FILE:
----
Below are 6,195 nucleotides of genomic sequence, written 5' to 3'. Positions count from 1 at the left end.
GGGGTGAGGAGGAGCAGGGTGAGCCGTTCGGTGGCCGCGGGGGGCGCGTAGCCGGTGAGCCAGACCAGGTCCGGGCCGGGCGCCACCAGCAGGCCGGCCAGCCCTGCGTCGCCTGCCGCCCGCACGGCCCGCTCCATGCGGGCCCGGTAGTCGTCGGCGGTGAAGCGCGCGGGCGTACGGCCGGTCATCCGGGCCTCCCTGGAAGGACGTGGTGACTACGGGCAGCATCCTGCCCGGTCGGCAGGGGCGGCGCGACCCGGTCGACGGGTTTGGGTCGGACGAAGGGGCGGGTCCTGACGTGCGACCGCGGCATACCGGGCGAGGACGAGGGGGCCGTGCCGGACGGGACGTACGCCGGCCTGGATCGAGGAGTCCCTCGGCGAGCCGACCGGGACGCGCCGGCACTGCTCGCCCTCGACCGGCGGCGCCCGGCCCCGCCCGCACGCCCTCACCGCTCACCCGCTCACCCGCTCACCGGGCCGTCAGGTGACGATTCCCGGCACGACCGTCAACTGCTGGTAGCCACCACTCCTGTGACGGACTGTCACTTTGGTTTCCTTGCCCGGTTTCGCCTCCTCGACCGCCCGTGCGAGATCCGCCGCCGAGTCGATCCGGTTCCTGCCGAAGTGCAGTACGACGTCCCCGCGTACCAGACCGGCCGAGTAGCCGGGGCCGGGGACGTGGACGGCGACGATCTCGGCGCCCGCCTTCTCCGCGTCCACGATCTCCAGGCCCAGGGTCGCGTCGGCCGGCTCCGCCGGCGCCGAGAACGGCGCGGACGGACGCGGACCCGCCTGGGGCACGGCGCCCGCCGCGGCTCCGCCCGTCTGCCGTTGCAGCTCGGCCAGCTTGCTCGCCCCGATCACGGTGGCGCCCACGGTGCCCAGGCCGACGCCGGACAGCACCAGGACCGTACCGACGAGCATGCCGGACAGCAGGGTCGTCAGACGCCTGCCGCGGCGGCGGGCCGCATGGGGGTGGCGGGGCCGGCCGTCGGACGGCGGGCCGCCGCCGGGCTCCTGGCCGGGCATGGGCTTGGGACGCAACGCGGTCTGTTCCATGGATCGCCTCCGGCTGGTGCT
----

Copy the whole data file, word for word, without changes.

Below are 6,195 nucleotides of genomic sequence, written 5' to 3'. Positions count from 1 at the left end.
GGGGTGAGGAGGAGCAGGGTGAGCCGTTCGGTGGCCGCGGGGGGCGCGTAGCCGGTGAGCCAGACCAGGTCCGGGCCGGGCGCCACCAGCAGGCCGGCCAGCCCTGCGTCGCCTGCCGCCCGCACGGCCCGCTCCATGCGGGCCCGGTAGTCGTCGGCGGTGAAGCGCGCGGGCGTACGGCCGGTCATCCGGGCCTCCCTGGAAGGACGTGGTGACTACGGGCAGCATCCTGCCCGGTCGGCAGGGGCGGCGCGACCCGGTCGACGGGTTTGGGTCGGACGAAGGGGCGGGTCCTGACGTGCGACCGCGGCATACCGGGCGAGGACGAGGGGGCCGTGCCGGACGGGACGTACGCCGGCCTGGATCGAGGAGTCCCTCGGCGAGCCGACCGGGACGCGCCGGCACTGCTCGCCCTCGACCGGCGGCGCCCGGCCCCGCCCGCACGCCCTCACCGCTCACCCGCTCACCCGCTCACCGGGCCGTCAGGTGACGATTCCCGGCACGACCGTCAACTGCTGGTAGCCACCACTCCTGTGACGGACTGTCACTTTGGTTTCCTTGCCCGGTTTCGCCTCCTCGACCGCCCGTGCGAGATCCGCCGCCGAGTCGATCCGGTTCCTGCCGAAGTGCAGTACGACGTCCCCGCGTACCAGACCGGCCGAGTAGCCGGGGCCGGGGACGTGGACGGCGACGATCTCGGCGCCCGCCTTCTCCGCGTCCACGATCTCCAGGCCCAGGGTCGCGTCGGCCGGCTCCGCCGGCGCCGAGAACGGCGCGGACGGACGCGGACCCGCCTGGGGCACGGCGCCCGCCGCGGCTCCGCCCGTCTGCCGTTGCAGCTCGGCCAGCTTGCTCGCCCCGATCACGGTGGCGCCCACGGTGCCCAGGCCGACGCCGGACAGCACCAGGACCGTACCGACGAGCATGCCGGACAGCAGGGTCGTCAGACGCCTGCCGCGGCGGCGGGCCGCATGGGGGTGGCGGGGCCGGCCGTCGGACGGCGGGCCGCCGCCGGGCTCCTGGCCGGGCATGGGCTTGGGACGCAACGCGGTCTGTTCCATGGATCGCCTCCGGCTGGTGCT